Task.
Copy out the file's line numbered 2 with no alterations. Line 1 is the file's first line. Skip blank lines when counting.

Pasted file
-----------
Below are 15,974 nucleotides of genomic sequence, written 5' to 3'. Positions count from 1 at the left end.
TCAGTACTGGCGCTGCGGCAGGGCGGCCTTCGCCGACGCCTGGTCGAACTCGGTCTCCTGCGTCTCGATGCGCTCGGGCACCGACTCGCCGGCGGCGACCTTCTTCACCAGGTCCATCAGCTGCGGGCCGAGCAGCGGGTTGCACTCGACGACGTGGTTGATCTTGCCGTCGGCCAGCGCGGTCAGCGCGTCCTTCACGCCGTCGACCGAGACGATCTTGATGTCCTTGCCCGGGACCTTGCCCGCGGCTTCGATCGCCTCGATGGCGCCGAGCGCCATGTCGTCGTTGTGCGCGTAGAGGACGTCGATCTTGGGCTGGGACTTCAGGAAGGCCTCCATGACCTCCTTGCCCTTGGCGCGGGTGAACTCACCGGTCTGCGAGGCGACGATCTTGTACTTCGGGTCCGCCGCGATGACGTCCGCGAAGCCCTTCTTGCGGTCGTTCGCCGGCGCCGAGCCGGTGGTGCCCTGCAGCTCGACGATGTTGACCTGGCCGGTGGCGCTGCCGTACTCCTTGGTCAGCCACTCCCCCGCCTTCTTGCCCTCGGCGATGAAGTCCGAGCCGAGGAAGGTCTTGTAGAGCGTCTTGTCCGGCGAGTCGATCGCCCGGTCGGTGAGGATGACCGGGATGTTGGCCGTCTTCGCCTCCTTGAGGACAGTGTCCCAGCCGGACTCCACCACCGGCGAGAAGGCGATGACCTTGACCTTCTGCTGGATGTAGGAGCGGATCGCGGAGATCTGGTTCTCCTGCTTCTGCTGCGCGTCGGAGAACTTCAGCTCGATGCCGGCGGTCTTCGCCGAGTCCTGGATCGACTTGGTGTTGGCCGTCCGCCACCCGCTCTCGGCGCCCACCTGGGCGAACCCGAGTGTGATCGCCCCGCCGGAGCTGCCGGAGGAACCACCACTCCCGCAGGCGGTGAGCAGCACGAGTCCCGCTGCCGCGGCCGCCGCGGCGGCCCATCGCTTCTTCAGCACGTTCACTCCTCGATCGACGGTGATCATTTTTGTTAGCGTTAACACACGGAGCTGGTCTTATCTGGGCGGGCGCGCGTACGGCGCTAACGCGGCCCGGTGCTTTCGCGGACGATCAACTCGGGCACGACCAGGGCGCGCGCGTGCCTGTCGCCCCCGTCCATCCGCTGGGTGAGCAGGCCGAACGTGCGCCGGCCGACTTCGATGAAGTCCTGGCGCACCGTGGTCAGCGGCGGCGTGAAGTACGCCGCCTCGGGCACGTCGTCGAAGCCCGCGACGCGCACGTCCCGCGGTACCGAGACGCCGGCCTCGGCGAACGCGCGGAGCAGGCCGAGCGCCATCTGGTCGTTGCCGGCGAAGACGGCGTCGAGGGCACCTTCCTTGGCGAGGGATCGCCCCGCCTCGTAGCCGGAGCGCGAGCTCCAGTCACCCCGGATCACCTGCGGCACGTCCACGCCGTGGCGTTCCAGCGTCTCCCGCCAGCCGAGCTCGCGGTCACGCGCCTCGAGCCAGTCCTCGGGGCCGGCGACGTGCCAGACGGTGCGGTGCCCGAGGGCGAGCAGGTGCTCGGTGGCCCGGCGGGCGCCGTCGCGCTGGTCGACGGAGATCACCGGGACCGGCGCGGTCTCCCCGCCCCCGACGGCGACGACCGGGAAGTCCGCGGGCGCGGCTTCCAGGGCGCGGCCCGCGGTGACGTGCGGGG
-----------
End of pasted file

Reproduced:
TCAGTACTGGCGCTGCGGCAGGGCGGCCTTCGCCGACGCCTGGTCGAACTCGGTCTCCTGCGTCTCGATGCGCTCGGGCACCGACTCGCCGGCGGCGACCTTCTTCACCAGGTCCATCAGCTGCGGGCCGAGCAGCGGGTTGCACTCGACGACGTGGTTGATCTTGCCGTCGGCCAGCGCGGTCAGCGCGTCCTTCACGCCGTCGACCGAGACGATCTTGATGTCCTTGCCCGGGACCTTGCCCGCGGCTTCGATCGCCTCGATGGCGCCGAGCGCCATGTCGTCGTTGTGCGCGTAGAGGACGTCGATCTTGGGCTGGGACTTCAGGAAGGCCTCCATGACCTCCTTGCCCTTGGCGCGGGTGAACTCACCGGTCTGCGAGGCGACGATCTTGTACTTCGGGTCCGCCGCGATGACGTCCGCGAAGCCCTTCTTGCGGTCGTTCGCCGGCGCCGAGCCGGTGGTGCCCTGCAGCTCGACGATGTTGACCTGGCCGGTGGCGCTGCCGTACTCCTTGGTCAGCCACTCCCCCGCCTTCTTGCCCTCGGCGATGAAGTCCGAGCCGAGGAAGGTCTTGTAGAGCGTCTTGTCCGGCGAGTCGATCGCCCGGTCGGTGAGGATGACCGGGATGTTGGCCGTCTTCGCCTCCTTGAGGACAGTGTCCCAGCCGGACTCCACCACCGGCGAGAAGGCGATGACCTTGACCTTCTGCTGGATGTAGGAGCGGATCGCGGAGATCTGGTTCTCCTGCTTCTGCTGCGCGTCGGAGAACTTCAGCTCGATGCCGGCGGTCTTCGCCGAGTCCTGGATCGACTTGGTGTTGGCCGTCCGCCACCCGCTCTCGGCGCCCACCTGGGCGAACCCGAGTGTGATCGCCCCGCCGGAGCTGCCGGAGGAACCACCACTCCCGCAGGCGGTGAGCAGCACGAGTCCCGCTGCCGCGGCCGCCGCGGCGGCCCATCGCTTCTTCAGCACGTTCACTCCTCGATCGACGGTGATCATTTTTGTTAGCGTTAACACACGGAGCTGGTCTTATCTGGGCGGGCGCGCGTACGGCGCTAACGCGGCCCGGTGCTTTCGCGGACGATCAACTCGGGCACGACCAGGGCGCGCGCGTGCCTGTCGCCCCCGTCCATCCGCTGGGTGAGCAGGCCGAACGTGCGCCGGCCGACTTCGATGAAGTCCTGGCGCACCGTGGTCAGCGGCGGCGTGAAGTACGCCGCCTCGGGCACGTCGTCGAAGCCCGCGACGCGCACGTCCCGCGGTACCGAGACGCCGGCCTCGGCGAACGCGCGGAGCAGGCCGAGCGCCATCTGGTCGTTGCCGGCGAAGACGGCGTCGAGGGCACCTTCCTTGGCGAGGGATCGCCCCGCCTCGTAGCCGGAGCGCGAGCTCCAGTCACCCCGGATCACCTGCGGCACGTCCACGCCGTGGCGTTCCAGCGTCTCCCGCCAGCCGAGCTCGCGGTCACGCGCCTCGAGCCAGTCCTCGGGGCCGGCGACGTGCCAGACGGTGCGGTGCCCGAGGGCGAGCAGGTGCTCGGTGGCCCGGCGGGCGCCGTCGCGCTGGTCGACGGAGATCACCGGGACCGGCGCGGTCTCCCCGCCCCCGACGGCGACGACCGGGAAGTCCGCGGGCGCGGCTTCCAGGGCGCGGCCCGCGGTGACGTGCGGGG